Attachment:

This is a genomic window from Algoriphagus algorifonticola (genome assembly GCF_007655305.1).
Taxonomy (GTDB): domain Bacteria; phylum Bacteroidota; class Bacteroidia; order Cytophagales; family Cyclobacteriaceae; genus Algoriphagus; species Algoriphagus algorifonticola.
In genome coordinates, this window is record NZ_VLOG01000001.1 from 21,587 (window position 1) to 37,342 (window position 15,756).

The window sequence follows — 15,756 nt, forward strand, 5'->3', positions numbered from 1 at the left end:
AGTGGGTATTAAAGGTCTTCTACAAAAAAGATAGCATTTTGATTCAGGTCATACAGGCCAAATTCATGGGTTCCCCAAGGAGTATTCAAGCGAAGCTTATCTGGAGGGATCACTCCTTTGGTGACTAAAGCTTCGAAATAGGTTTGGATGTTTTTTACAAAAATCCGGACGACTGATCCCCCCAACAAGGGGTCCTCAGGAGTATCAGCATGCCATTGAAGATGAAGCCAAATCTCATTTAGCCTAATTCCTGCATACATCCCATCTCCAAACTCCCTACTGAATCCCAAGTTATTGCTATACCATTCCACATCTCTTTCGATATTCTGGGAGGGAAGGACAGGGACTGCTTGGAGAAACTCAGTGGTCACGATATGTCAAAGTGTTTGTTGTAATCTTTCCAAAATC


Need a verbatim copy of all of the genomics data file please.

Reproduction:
This is a genomic window from Algoriphagus algorifonticola (genome assembly GCF_007655305.1).
Taxonomy (GTDB): domain Bacteria; phylum Bacteroidota; class Bacteroidia; order Cytophagales; family Cyclobacteriaceae; genus Algoriphagus; species Algoriphagus algorifonticola.
In genome coordinates, this window is record NZ_VLOG01000001.1 from 21,587 (window position 1) to 37,342 (window position 15,756).

The window sequence follows — 15,756 nt, forward strand, 5'->3', positions numbered from 1 at the left end:
AGTGGGTATTAAAGGTCTTCTACAAAAAAGATAGCATTTTGATTCAGGTCATACAGGCCAAATTCATGGGTTCCCCAAGGAGTATTCAAGCGAAGCTTATCTGGAGGGATCACTCCTTTGGTGACTAAAGCTTCGAAATAGGTTTGGATGTTTTTTACAAAAATCCGGACGACTGATCCCCCCAACAAGGGGTCCTCAGGAGTATCAGCATGCCATTGAAGATGAAGCCAAATCTCATTTAGCCTAATTCCTGCATACATCCCATCTCCAAACTCCCTACTGAATCCCAAGTTATTGCTATACCATTCCACATCTCTTTCGATATTCTGGGAGGGAAGGACAGGGACTGCTTGGAGAAACTCAGTGGTCACGATATGTCAAAGTGTTTGTTGTAATCTTTCCAAAATC